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Let me just go on record to say that I am not an English teacher, but I am related to one (the famous Ms. O is my sister).  But, like everything I know, my mom and aunts taught me well.

Today I am calling out all those folks who of late think it is high faluting to say “and I” in all situations involving themselves and another person.  IT IS NOT!!!

Some reality star was told it sounds smarter to say “and I,” but half the time it is wrong.  Not only does it sound uneducated,  but to me, it sounds like nails on a chalkboard.

There is a choice of using “Mike and I” or “Mike and me,” for example.  In all situations, only one use is correct.  So, let’s go over the rule that I use.

For me, the non-English teacher, the best way I know which phrasing to use is to make the sentence with only me.  If I want to say, “Mike and me/I are going home,” I think how I would say it without Mike.  “Me am going home,” or “I am going home”? Obviously, “I am going home” is correct, so adding Mike in the sentence makes it, “Mike and I are going home.”  How easy!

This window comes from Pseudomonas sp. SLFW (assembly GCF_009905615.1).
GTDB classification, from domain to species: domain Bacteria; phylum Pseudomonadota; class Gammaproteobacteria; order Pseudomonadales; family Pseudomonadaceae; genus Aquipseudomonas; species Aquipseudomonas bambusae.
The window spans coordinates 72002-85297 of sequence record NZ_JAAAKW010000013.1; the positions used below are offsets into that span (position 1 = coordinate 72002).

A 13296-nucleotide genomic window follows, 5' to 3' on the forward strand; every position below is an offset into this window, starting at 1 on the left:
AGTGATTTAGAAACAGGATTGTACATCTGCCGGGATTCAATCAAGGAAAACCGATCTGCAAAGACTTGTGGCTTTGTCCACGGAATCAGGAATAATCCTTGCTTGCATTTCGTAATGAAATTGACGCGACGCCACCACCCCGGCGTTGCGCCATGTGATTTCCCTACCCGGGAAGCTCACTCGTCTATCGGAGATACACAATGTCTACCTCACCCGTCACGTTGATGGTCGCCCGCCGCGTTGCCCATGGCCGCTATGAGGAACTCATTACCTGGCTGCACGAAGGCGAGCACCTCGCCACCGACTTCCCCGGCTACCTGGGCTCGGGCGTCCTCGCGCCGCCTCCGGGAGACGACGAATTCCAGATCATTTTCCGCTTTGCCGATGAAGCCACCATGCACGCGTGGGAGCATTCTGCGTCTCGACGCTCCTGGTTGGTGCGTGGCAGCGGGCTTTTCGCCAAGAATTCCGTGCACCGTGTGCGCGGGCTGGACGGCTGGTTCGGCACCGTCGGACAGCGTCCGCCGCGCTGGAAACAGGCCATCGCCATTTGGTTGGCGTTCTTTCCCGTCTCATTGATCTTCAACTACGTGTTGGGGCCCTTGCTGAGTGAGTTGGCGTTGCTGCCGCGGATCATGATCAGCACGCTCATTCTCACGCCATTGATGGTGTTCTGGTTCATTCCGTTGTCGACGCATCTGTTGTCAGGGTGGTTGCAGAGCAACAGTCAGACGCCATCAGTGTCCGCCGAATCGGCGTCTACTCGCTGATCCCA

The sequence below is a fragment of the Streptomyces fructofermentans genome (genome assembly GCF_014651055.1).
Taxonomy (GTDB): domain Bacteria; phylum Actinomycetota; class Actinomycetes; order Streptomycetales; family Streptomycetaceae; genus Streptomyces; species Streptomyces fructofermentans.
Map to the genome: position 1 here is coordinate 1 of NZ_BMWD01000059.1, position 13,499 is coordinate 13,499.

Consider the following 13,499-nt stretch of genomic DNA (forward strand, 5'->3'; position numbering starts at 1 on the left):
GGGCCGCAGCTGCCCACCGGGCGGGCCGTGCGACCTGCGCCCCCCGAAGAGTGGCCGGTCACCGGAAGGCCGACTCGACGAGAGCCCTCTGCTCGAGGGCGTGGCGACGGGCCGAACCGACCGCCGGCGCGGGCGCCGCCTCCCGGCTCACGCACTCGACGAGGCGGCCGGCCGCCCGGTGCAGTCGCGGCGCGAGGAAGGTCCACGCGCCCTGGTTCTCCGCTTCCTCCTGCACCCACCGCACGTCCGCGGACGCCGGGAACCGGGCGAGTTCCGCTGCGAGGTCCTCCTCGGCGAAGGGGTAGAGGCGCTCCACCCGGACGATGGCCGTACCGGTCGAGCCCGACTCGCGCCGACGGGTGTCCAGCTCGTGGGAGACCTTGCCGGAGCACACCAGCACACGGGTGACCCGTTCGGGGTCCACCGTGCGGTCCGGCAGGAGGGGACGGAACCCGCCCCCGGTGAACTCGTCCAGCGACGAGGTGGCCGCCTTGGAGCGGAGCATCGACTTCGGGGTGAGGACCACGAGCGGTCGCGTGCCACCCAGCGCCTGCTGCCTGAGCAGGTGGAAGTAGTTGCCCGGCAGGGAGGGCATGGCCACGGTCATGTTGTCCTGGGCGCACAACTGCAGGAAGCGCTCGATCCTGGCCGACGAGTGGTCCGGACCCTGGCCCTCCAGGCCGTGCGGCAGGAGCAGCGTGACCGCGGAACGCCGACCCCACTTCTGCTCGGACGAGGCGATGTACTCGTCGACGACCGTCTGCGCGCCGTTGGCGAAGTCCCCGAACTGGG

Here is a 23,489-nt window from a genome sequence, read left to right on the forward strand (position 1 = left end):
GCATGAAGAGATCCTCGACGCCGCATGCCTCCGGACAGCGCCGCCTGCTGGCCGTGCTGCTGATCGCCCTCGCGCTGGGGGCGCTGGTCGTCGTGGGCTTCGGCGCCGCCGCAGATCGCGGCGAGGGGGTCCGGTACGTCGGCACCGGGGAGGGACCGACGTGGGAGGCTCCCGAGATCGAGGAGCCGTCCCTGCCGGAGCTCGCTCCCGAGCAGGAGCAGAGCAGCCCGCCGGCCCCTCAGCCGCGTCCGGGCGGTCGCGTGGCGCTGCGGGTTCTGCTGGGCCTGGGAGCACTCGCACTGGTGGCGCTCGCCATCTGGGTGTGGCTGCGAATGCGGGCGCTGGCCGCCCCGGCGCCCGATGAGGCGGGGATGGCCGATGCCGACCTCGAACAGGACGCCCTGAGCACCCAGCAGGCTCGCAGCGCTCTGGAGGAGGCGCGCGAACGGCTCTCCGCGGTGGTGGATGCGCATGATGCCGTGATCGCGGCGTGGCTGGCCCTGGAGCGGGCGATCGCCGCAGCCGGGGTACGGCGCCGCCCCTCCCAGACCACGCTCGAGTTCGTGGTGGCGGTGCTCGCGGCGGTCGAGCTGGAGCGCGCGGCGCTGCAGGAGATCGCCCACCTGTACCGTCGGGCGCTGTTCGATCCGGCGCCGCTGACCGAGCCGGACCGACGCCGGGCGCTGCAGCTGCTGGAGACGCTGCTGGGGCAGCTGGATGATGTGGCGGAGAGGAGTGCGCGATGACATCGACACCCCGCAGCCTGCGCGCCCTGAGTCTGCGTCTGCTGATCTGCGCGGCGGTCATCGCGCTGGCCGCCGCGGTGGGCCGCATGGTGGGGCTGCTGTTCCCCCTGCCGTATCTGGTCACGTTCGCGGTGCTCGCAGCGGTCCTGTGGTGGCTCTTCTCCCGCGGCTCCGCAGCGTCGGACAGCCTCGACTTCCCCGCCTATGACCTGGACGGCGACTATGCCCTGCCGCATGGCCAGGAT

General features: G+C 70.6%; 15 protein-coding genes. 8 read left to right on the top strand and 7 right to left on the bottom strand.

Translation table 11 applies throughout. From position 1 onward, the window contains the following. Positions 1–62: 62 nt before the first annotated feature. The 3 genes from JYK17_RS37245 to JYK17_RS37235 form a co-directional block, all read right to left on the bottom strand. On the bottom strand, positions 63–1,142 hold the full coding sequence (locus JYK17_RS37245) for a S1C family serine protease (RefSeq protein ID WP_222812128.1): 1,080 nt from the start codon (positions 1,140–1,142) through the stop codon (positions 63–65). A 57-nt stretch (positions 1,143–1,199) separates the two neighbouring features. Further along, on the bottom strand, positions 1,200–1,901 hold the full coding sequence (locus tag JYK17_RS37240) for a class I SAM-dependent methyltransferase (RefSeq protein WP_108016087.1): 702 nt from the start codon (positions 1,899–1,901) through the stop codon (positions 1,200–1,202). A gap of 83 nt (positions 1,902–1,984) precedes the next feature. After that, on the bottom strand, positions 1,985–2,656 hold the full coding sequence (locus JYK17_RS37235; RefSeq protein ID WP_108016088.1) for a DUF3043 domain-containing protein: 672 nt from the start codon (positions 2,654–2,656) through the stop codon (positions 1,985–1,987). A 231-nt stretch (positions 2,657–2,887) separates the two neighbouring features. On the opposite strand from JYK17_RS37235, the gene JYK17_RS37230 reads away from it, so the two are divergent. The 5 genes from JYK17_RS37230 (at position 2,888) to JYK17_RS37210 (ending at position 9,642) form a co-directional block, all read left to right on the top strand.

Here’s another example:  “She gave her tickets to Mike and me/I.”   Would I say, “She gave her tickets to me,” or “She gave her tickets to I”?  Me is correct, so the original sentence would be, “She gave her tickets to Mike and me.”

Yes, I could spout a lot of big words and English rules that would soon be forgotten, but my little test above will get you though most situations sounding like the smart person you are.  Now, how do I get this message to the reality stars?

Bonus information:  So for all the school teachers in my life, I do need to acknowledge the much longer, more detailed version of this grammar rule. So for the full-meal-deal, please go to this website.  It is much too intricate for me to explain!

One thought on “Say What?

  1. From a former English teacher thank you for your knowledge and interest. Unfortunately, fellow speakers and writers in our environment do not demand higher language standards.

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